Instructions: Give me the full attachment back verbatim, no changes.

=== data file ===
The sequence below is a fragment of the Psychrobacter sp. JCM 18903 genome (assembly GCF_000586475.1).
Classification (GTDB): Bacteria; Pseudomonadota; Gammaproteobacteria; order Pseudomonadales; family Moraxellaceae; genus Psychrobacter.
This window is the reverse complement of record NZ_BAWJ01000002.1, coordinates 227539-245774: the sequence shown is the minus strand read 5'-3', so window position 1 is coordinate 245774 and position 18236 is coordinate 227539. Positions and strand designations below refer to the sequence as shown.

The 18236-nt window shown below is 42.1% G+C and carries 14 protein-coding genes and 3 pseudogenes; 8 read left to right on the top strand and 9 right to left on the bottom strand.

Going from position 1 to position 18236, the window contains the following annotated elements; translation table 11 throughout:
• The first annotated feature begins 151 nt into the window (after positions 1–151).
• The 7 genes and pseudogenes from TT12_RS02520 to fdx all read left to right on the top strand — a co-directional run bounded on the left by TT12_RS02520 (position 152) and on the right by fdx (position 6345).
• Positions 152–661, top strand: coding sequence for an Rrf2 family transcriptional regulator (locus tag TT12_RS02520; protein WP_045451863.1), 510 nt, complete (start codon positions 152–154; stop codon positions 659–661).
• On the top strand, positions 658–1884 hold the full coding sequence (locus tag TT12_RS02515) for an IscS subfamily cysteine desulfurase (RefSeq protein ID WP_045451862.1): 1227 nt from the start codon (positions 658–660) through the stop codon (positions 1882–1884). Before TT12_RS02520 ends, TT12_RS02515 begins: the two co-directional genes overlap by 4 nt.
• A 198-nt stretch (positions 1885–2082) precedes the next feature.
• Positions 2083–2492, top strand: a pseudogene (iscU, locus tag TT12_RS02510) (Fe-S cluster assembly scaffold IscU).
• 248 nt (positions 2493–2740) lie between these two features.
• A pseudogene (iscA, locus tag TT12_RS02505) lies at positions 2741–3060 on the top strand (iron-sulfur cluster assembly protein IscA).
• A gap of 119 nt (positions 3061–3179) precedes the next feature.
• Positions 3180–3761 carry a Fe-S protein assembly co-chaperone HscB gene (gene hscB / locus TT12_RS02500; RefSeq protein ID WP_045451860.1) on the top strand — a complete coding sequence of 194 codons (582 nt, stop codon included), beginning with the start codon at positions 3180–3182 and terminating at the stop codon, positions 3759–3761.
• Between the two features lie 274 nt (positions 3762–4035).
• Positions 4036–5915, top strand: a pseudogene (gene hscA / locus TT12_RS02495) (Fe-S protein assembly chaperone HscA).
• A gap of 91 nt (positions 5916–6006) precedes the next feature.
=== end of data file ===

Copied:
The sequence below is a fragment of the Psychrobacter sp. JCM 18903 genome (assembly GCF_000586475.1).
Classification (GTDB): Bacteria; Pseudomonadota; Gammaproteobacteria; order Pseudomonadales; family Moraxellaceae; genus Psychrobacter.
This window is the reverse complement of record NZ_BAWJ01000002.1, coordinates 227539-245774: the sequence shown is the minus strand read 5'-3', so window position 1 is coordinate 245774 and position 18236 is coordinate 227539. Positions and strand designations below refer to the sequence as shown.

The 18236-nt window shown below is 42.1% G+C and carries 14 protein-coding genes and 3 pseudogenes; 8 read left to right on the top strand and 9 right to left on the bottom strand.

Going from position 1 to position 18236, the window contains the following annotated elements; translation table 11 throughout:
• The first annotated feature begins 151 nt into the window (after positions 1–151).
• The 7 genes and pseudogenes from TT12_RS02520 to fdx all read left to right on the top strand — a co-directional run bounded on the left by TT12_RS02520 (position 152) and on the right by fdx (position 6345).
• Positions 152–661, top strand: coding sequence for an Rrf2 family transcriptional regulator (locus tag TT12_RS02520; protein WP_045451863.1), 510 nt, complete (start codon positions 152–154; stop codon positions 659–661).
• On the top strand, positions 658–1884 hold the full coding sequence (locus tag TT12_RS02515) for an IscS subfamily cysteine desulfurase (RefSeq protein ID WP_045451862.1): 1227 nt from the start codon (positions 658–660) through the stop codon (positions 1882–1884). Before TT12_RS02520 ends, TT12_RS02515 begins: the two co-directional genes overlap by 4 nt.
• A 198-nt stretch (positions 1885–2082) precedes the next feature.
• Positions 2083–2492, top strand: a pseudogene (iscU, locus tag TT12_RS02510) (Fe-S cluster assembly scaffold IscU).
• 248 nt (positions 2493–2740) lie between these two features.
• A pseudogene (iscA, locus tag TT12_RS02505) lies at positions 2741–3060 on the top strand (iron-sulfur cluster assembly protein IscA).
• A gap of 119 nt (positions 3061–3179) precedes the next feature.
• Positions 3180–3761 carry a Fe-S protein assembly co-chaperone HscB gene (gene hscB / locus TT12_RS02500; RefSeq protein ID WP_045451860.1) on the top strand — a complete coding sequence of 194 codons (582 nt, stop codon included), beginning with the start codon at positions 3180–3182 and terminating at the stop codon, positions 3759–3761.
• Between the two features lie 274 nt (positions 3762–4035).
• Positions 4036–5915, top strand: a pseudogene (gene hscA / locus TT12_RS02495) (Fe-S protein assembly chaperone HscA).
• A gap of 91 nt (positions 5916–6006) precedes the next feature.